Charter NI: PSNI decline to discuss PIRA issues

ACC Stephen Martin said 'it would not be appropriate' to comment on other community organisations
ACC Stephen Martin said 'it would not be appropriate' to comment on other community organisations

The PSNI says that public interest allowed it to openly link a community group to the UDA – but that it would not be appropriate to say whether a list of other groups might be linked to PIRA.

The query has been raised after BBC Spotlight carried a fresh expose of links between loyalist terrorism and north Down community group Charter NI.

In March ACC Stephen Martin said that people linked to Charter NI were connected to active UDA members. Mr Martin told the Nolan Show: “Certainly there are, there may be an individual or individuals connected to Charter who have certainly been recently active. “Charter as an organisation, we have seen, do good work on the ground but clearly there are connections within that organisation to the UDA.”

Chief Constable George Hamilton later defended his assessment.

But after the PSNI comments, TUV leader Jim Allister provided the News Letter with a list of five other organisations which he felt could have similarly strong links to active PIRA members, as well as the UVF and UDA.

He said that in one recent financial year, one group potentially linked to PIRA criminality had been given almost £4m of public funds while another received over £2m.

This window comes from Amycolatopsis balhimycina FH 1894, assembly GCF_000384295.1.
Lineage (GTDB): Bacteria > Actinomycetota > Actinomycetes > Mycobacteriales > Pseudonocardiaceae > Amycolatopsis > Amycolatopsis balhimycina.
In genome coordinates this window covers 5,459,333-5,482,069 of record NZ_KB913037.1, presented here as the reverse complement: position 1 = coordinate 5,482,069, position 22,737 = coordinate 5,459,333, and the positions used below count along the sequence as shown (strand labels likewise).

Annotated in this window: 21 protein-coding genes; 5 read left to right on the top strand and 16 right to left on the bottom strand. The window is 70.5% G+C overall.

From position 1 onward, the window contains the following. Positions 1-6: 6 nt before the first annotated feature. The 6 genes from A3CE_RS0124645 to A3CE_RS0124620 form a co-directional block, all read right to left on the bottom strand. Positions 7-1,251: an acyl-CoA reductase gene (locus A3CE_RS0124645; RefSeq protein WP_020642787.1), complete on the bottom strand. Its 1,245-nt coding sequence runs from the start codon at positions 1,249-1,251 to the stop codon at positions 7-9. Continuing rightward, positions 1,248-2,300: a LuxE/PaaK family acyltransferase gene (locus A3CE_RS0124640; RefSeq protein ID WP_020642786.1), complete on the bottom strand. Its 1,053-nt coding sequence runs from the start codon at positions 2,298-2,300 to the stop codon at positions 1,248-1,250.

According to the 2015 assessment on paramilitary activity commissioned by the secretary of state, PIRA structures continue “in much reduced form” and individual members continue to be involved “in large scale smuggling”.

The News Letter provided the list of organisations to ACC Martin and the chief constable and asked if they would similarly confirm or deny Mr Allister’s concerns that active PIRA members, or UVF and UDA members, may be involved in them. However, the PSNI declined to do so.

ACC Martin said: “The comments I made on the BBC’s Nolan television programme in December 2016 were made against the backcloth of significant public, political and media interest in Charter NI and one of their employees.

“It would not, however, be appropriate for PSNI to provide an assessment of individuals in organisations across Northern Ireland.

“I would like to reassure the public that PSNI’s role is to keep people safe and we are committed to tackling paramilitarism.”

But Mr Allister challenged the PSNI, saying its response “beggars belief”.

“It beggars belief that the PSNI would claim that they cannot comment on the status of individuals associated with groups receiving such large sums of public funding,” he said. “The police were able to comment unambiguously when it came to Charter NI so why not in these cases?

“I think PSNI was right to point the finger at the UDA, but it must not be selective.”